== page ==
Ramya says that too often investigators from the Global North conduct research, extract knowledge from a community, and then the research is written up, published, and sent off to a conference. But in this study, the Community Advisory Board is helping shape the way the team will interpret the results and disseminate it within the KP community.
Cabotegravir and Ongoing Synergy
As the U.S. President’s Emergency Plan for AIDS Relief, or PEPFAR, makes plans to subsidize a transformational new biomedical HIV prevention medication, Cabotegravir, to a handful of countries, including Zambia, Ramya’s work and the board’s, will synergistically contribute. The long-acting injectable taken every two months has been shown to be more effective at HIV prevention than daily oral treatment.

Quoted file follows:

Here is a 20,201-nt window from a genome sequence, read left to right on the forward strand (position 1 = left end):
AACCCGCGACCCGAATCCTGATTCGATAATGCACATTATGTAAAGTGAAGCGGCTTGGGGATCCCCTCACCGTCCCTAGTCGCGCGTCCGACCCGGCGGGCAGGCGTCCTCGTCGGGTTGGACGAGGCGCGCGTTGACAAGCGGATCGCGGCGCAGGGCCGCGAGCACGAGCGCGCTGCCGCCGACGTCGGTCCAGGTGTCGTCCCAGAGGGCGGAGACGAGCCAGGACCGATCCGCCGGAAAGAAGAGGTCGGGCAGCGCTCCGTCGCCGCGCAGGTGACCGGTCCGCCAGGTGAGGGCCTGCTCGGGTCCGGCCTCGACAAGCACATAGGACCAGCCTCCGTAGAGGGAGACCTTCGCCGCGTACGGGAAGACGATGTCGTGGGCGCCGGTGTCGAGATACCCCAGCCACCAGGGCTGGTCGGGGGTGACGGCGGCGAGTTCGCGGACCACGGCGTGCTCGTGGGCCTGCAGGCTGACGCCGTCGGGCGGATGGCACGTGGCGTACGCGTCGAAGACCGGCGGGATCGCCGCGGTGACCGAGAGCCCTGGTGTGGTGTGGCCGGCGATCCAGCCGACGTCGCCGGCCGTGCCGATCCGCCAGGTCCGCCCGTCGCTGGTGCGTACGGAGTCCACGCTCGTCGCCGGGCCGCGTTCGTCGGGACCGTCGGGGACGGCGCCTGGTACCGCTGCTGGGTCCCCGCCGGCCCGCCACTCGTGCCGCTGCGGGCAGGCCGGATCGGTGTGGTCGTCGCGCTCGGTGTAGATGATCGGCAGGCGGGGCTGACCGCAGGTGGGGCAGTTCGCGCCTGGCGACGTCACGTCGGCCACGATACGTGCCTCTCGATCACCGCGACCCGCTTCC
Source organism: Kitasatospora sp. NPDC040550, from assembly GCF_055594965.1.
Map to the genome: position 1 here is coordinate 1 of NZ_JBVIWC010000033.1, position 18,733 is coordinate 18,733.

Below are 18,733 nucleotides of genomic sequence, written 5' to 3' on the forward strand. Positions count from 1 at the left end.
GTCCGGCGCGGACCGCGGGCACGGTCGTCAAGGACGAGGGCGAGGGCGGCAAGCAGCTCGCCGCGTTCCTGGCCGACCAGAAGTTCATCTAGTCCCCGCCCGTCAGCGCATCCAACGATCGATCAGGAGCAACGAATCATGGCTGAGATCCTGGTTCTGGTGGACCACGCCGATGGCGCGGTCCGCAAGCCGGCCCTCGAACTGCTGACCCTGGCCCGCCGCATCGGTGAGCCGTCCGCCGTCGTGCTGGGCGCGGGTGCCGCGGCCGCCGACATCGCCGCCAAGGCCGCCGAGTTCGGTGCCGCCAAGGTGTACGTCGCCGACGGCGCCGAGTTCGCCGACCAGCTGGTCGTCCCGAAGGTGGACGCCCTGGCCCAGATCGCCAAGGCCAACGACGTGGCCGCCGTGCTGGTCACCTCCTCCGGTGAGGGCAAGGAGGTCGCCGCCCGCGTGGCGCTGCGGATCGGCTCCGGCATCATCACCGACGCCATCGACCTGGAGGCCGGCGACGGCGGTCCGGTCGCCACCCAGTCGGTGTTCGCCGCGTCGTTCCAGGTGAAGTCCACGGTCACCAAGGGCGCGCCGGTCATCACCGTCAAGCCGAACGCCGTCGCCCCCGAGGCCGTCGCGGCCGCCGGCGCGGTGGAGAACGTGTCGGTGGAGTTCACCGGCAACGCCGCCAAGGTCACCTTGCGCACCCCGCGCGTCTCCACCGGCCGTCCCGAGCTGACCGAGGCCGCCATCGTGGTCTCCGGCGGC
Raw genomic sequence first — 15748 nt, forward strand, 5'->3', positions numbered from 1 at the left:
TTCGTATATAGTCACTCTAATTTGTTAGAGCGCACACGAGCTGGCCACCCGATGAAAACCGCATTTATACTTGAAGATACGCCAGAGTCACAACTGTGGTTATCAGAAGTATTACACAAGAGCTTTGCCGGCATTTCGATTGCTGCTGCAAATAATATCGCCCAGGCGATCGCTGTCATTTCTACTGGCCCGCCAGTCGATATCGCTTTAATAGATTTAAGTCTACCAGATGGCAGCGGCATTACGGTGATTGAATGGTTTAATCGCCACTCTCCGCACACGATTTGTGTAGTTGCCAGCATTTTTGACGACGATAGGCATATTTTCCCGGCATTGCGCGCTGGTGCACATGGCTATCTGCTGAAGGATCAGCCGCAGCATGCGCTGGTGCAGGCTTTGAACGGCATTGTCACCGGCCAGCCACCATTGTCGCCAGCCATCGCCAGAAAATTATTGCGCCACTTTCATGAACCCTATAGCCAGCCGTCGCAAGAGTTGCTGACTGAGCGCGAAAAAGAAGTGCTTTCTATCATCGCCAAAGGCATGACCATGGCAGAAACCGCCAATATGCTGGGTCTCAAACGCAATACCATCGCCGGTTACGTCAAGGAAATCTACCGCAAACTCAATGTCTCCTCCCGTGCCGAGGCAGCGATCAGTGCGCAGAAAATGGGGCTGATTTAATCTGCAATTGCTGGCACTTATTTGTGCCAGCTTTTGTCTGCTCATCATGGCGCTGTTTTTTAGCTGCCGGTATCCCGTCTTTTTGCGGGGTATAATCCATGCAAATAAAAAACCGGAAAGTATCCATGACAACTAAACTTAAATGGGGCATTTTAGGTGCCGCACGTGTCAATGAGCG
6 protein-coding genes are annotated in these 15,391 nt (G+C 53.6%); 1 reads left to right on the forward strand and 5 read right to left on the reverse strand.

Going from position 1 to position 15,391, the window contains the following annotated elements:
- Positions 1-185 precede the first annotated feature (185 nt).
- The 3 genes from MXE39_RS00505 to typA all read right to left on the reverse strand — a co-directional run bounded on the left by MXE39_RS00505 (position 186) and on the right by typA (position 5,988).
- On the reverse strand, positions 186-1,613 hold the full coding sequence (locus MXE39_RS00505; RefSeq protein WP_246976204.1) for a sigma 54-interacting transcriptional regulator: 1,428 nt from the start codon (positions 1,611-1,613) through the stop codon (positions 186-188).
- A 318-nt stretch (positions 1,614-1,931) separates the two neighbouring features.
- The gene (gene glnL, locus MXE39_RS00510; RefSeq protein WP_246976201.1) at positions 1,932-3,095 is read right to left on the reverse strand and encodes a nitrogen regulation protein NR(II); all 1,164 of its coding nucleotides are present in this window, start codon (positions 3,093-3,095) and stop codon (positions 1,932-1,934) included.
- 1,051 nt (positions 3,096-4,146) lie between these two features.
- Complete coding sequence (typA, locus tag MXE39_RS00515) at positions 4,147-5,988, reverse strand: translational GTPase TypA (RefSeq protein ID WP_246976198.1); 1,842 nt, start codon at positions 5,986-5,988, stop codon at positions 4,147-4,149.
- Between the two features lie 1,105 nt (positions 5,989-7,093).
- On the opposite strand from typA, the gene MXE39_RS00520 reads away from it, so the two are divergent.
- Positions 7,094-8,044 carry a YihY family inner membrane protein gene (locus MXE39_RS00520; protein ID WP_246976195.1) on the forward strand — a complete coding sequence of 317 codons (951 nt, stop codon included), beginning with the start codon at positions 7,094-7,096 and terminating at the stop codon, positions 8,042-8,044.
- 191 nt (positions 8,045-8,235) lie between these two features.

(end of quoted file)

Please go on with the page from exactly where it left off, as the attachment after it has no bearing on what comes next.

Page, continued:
“There will be a lot discussion around who should be prioritized for it, and this work was really important for us to understand whether it’s feasible for women in sex work.”
“Our study participants, are so excited to learn more about the research. They’ve never been approached to do research like this, related to their hidden lives, and it has made them feel like someone really cares about their health.”
The Africa CDC and African Union recently chose Ramya’s abstract on community based participatory research to present at the Conference of Public Health In Africa (CPHIA 2023), held in Lusaka next month. Her protocol manuscript has also been submitted to the BMJ.
Ramya also expresses appreciation to the UNC Institute for Global Health and Infectious Diseases, the UW Northern Pacific Global Health Research Fellows Training Consortium (Fogarty Consortium for UW), her sponsoring organization in Zambia, the Centre for Infectious Disease Research in Zambia (CIDRZ), and her doctoral committee, for helping her navigate the research requirements at two U.S. academic-research institutions.